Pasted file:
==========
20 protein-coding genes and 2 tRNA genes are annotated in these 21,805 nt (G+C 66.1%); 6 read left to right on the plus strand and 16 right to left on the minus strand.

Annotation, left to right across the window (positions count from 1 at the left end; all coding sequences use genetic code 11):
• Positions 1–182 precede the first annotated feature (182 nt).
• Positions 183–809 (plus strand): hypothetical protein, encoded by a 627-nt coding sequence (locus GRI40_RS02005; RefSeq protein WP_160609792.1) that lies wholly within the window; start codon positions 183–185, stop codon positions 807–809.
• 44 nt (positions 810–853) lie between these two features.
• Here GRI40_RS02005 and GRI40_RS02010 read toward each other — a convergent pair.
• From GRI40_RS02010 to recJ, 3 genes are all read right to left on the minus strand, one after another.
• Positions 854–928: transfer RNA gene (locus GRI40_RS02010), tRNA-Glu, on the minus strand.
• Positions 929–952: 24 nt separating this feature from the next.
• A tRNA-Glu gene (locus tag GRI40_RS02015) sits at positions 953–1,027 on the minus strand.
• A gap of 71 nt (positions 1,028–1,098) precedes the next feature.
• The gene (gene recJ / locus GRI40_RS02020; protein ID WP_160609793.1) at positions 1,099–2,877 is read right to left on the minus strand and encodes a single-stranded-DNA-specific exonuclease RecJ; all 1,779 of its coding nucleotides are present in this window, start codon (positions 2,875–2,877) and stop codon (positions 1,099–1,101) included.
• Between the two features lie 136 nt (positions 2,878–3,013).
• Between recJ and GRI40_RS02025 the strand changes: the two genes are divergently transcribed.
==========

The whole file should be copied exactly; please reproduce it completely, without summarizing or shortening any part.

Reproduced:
20 protein-coding genes and 2 tRNA genes are annotated in these 21,805 nt (G+C 66.1%); 6 read left to right on the plus strand and 16 right to left on the minus strand.

Annotation, left to right across the window (positions count from 1 at the left end; all coding sequences use genetic code 11):
• Positions 1–182 precede the first annotated feature (182 nt).
• Positions 183–809 (plus strand): hypothetical protein, encoded by a 627-nt coding sequence (locus GRI40_RS02005; RefSeq protein WP_160609792.1) that lies wholly within the window; start codon positions 183–185, stop codon positions 807–809.
• 44 nt (positions 810–853) lie between these two features.
• Here GRI40_RS02005 and GRI40_RS02010 read toward each other — a convergent pair.
• From GRI40_RS02010 to recJ, 3 genes are all read right to left on the minus strand, one after another.
• Positions 854–928: transfer RNA gene (locus GRI40_RS02010), tRNA-Glu, on the minus strand.
• Positions 929–952: 24 nt separating this feature from the next.
• A tRNA-Glu gene (locus tag GRI40_RS02015) sits at positions 953–1,027 on the minus strand.
• A gap of 71 nt (positions 1,028–1,098) precedes the next feature.
• The gene (gene recJ / locus GRI40_RS02020; protein ID WP_160609793.1) at positions 1,099–2,877 is read right to left on the minus strand and encodes a single-stranded-DNA-specific exonuclease RecJ; all 1,779 of its coding nucleotides are present in this window, start codon (positions 2,875–2,877) and stop codon (positions 1,099–1,101) included.
• Between the two features lie 136 nt (positions 2,878–3,013).
• Between recJ and GRI40_RS02025 the strand changes: the two genes are divergently transcribed.